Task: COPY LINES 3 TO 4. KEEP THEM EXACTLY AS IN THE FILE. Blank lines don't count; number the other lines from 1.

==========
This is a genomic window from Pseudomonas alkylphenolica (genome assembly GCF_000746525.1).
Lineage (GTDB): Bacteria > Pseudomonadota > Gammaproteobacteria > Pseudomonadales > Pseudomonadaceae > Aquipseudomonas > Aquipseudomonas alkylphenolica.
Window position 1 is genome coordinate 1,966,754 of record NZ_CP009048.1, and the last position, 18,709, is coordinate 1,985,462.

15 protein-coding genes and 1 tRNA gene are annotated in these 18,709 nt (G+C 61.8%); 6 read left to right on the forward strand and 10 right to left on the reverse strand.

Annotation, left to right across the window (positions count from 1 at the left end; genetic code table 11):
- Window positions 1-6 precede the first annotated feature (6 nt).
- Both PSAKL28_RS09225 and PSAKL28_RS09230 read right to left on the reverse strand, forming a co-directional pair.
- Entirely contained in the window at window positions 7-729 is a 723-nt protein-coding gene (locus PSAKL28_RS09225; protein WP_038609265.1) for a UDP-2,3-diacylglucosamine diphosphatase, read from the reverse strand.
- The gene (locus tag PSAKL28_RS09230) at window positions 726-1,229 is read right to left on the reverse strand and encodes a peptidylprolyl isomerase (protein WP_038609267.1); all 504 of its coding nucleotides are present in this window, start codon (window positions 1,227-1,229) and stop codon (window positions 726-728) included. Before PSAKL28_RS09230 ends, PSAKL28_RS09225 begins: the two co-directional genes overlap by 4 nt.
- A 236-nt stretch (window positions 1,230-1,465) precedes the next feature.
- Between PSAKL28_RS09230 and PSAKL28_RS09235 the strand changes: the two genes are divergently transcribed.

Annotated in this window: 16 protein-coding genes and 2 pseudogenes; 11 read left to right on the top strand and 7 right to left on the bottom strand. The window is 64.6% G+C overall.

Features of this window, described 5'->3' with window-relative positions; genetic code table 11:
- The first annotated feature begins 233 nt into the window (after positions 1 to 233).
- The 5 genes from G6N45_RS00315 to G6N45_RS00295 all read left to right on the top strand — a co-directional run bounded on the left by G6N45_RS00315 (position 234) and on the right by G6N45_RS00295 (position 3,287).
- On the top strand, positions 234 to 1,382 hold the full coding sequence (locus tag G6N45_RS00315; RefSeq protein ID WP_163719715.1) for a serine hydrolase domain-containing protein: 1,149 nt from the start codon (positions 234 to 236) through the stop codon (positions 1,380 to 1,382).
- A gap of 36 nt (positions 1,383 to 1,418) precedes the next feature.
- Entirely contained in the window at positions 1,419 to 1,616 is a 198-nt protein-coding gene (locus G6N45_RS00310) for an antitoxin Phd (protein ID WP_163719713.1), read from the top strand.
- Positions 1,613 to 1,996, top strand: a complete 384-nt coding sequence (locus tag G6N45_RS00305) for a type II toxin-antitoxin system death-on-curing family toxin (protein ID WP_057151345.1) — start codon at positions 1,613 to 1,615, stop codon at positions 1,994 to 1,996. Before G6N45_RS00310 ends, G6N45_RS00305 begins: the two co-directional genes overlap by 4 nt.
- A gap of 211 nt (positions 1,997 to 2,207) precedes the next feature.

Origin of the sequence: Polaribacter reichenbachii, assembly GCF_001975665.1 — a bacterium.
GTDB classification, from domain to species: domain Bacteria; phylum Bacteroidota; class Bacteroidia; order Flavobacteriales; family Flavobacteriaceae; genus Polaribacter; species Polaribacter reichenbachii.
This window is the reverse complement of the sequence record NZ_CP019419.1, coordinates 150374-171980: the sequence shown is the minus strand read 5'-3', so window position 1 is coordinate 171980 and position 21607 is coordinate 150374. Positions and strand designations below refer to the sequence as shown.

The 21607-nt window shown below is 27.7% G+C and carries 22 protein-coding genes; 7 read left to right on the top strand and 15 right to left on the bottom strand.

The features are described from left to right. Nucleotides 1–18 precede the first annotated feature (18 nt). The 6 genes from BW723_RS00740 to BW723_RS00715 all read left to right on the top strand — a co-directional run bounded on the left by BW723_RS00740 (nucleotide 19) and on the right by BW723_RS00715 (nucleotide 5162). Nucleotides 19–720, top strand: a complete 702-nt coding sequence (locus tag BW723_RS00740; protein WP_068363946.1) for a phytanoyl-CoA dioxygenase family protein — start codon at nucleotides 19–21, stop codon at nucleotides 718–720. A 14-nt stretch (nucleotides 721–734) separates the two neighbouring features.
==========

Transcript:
Window position 1 is genome coordinate 1,966,754 of record NZ_CP009048.1, and the last position, 18,709, is coordinate 1,985,462.

15 protein-coding genes and 1 tRNA gene are annotated in these 18,709 nt (G+C 61.8%); 6 read left to right on the forward strand and 10 right to left on the reverse strand.